Mutiny On The Bounty (1935)- In 18th century Great Britain, sadistic Captain Bligh (Charles Laughton) commands the HMS Bounty on a long voyage to Tahiti to collect food supplies. When his consistent cruelty towards his crew goes beyond reasonable limits, second-in-command Fletcher Christian (Gable) faces the fateful decision of whether or not to seize control of the ship. MGM's adaptation of the famous Nordhoff/ Hall book is given top shelf treatment here, with the sneering Laughton the definitive Bligh, and the studio's biggest star, Gable, playing Christian with gusto (and notably, without either a British accent or his trademark mustache). But never mind -- this is grand, sweeping entertainment, suitable for the whole family.
Gone With The Wind (1939)- At the outbreak of the Civil War, feisty, narcissistic Southern belle Scarlett O'Hara (Vivien Leigh) meets her match in roguish charmer Rhett Butler (Gable), who woos her despite her love for another man, Ashley Wilkes (Leslie Howard). Ashley however has chosen the gentle Melanie Hamilton (Olivia de Havilland) for his bride. All this sets the stage for one of cinema's most turbulent romances, with plenty of historic, cathartic moments in the background, as the progress and aftermath of the war leaves the Old South in ashes. One of the world's most cherished and enduring pictures, "Wind" was birthed in the mind of novelist Margaret Mitchell and incubated by the brilliant, obsessive David O. Selznick, who spared no expense in bringing this powerful, affecting story to the big screen. The ultra-lavish production features ornate costumes and art design, jaw-dropping set pieces and historical sequences (especially the burning of Atlanta, for which a Hollywood set was torched), all wrapped around the story of a resourceful, if not likable, heroine. Leigh plays the self-absorbed Scarlett to perfection, while Gable's Rhett is devilishly suave and fiercely masculine. Grand studio filmmaking at its aristocratic best, Selznick's brainchild nabbed an armload of Oscars, including Best Picture.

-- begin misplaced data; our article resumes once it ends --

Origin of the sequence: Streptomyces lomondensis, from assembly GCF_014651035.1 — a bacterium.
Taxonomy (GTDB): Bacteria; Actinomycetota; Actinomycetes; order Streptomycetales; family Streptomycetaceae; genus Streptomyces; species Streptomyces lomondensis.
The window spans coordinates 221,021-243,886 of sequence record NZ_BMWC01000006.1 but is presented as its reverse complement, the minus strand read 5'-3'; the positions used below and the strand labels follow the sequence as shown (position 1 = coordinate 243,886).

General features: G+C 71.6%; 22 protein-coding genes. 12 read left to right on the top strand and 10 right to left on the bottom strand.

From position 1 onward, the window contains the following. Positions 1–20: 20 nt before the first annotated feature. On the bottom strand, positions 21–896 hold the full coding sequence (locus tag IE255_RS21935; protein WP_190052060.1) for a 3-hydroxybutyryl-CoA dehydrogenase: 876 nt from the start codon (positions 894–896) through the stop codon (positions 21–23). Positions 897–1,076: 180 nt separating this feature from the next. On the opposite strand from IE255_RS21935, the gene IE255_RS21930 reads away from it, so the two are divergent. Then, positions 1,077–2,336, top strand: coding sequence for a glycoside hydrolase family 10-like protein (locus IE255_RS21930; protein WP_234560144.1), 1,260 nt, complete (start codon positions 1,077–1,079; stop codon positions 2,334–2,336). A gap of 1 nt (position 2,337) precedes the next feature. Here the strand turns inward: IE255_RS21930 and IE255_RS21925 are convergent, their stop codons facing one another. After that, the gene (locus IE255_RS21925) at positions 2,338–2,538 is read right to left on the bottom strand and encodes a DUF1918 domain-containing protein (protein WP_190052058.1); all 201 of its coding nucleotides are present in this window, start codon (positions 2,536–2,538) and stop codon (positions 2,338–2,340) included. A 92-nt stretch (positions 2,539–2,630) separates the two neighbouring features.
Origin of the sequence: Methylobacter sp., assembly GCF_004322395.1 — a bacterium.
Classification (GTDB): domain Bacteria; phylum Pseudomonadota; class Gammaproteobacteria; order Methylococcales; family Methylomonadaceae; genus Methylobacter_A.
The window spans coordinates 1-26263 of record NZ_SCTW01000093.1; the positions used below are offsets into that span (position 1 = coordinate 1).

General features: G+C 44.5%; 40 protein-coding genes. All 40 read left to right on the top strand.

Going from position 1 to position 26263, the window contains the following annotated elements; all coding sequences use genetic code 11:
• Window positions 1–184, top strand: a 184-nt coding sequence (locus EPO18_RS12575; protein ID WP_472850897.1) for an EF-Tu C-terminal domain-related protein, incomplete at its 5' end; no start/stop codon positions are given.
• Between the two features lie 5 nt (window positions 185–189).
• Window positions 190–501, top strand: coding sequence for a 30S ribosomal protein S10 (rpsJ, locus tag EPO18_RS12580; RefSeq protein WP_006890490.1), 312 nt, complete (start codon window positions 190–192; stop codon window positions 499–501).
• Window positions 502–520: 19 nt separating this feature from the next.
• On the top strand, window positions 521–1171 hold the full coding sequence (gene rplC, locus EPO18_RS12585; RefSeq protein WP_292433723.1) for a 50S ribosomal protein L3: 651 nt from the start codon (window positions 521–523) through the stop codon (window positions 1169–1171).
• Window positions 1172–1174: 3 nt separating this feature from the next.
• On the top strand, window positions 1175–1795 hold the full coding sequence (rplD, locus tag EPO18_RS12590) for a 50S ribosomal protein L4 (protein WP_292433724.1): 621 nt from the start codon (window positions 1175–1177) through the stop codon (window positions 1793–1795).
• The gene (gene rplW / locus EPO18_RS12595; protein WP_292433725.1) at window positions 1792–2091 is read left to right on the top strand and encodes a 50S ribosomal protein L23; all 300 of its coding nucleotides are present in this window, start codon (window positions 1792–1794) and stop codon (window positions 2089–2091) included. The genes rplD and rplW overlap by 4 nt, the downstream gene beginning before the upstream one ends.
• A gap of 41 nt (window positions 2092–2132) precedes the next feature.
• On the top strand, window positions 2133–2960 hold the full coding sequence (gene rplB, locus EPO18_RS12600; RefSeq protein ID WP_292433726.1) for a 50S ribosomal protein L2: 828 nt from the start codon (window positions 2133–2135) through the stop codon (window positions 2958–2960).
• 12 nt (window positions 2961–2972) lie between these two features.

Command Decision (1949)- During the Second World War, Air Force Brigadier General Casey Dennis (Gable) decides to take advantage of fair weather by sending maximum sorties to decimate German factories where, unbeknownst to his airmen, a new, devastatingly superior jet is being manufactured. But after two days of extremely heavy losses, Dennis faces intense pressure from his senior officer, Major General Roland Kane (Walter Pidgeon), and image-conscious Congressmen, to pick easier targets -- or be out of a job. Based on William Wister Haines's Broadway hit, this impeccably acted drama focuses on the politicking and senior-decision-making behind managing a war -- and homeland morale. Gable is superb as the tough-minded general who must defend his top-secret, suicidal Operation Stitch to reluctant pilots and officers alike, while co-stars Pidgeon and Brian Donlevy shine as the supposedly more sensible generals. Charles Bickford has a nice turn, too, as an army reporter who thinks the privately aggrieved Dennis is a glory-hunting butcher, and watch for Edward Arnold as a Capitol Hill bigwig. Obey my "Command" -- see this smart, gripping film.
Run Silent, Run Deep (1958)- Commander Richardson (Gable) is a career Navy officer who wrangles one last command a year after his last sub was torpedoed in Japan's perilous Bungo Straits. His second in command is Lt. Jim Bledsoe (Burt Lancaster), who'd been in line to helm the sub. Crew unrest grows as Richardson drills them mercilessly on maneuvers ("Dive! Dive!"). Eventually, it dawns on Bledsoe that Richardson intends to bend orders to pursue the infamous Japanese destroyer that slammed him before, taking the vessel right back into the Bungo Straits. In veteran director Robert Wise's tense, trim "Run," an aging but vigorous Gable plays Richardson with panache and iron determination. Wise creates just the right mood of simmering hostility via some pointed Gable/Lancaster byplay and various telling incidents with the crew, which includes a young Jack Warden and Brad Dexter. Mounted by Lancaster's own production company, "Run" remains not only a riveting war film, but one of mega-star Gable's last shining moments. Also look for a future comic in the crew-the inimitable Don Rickles!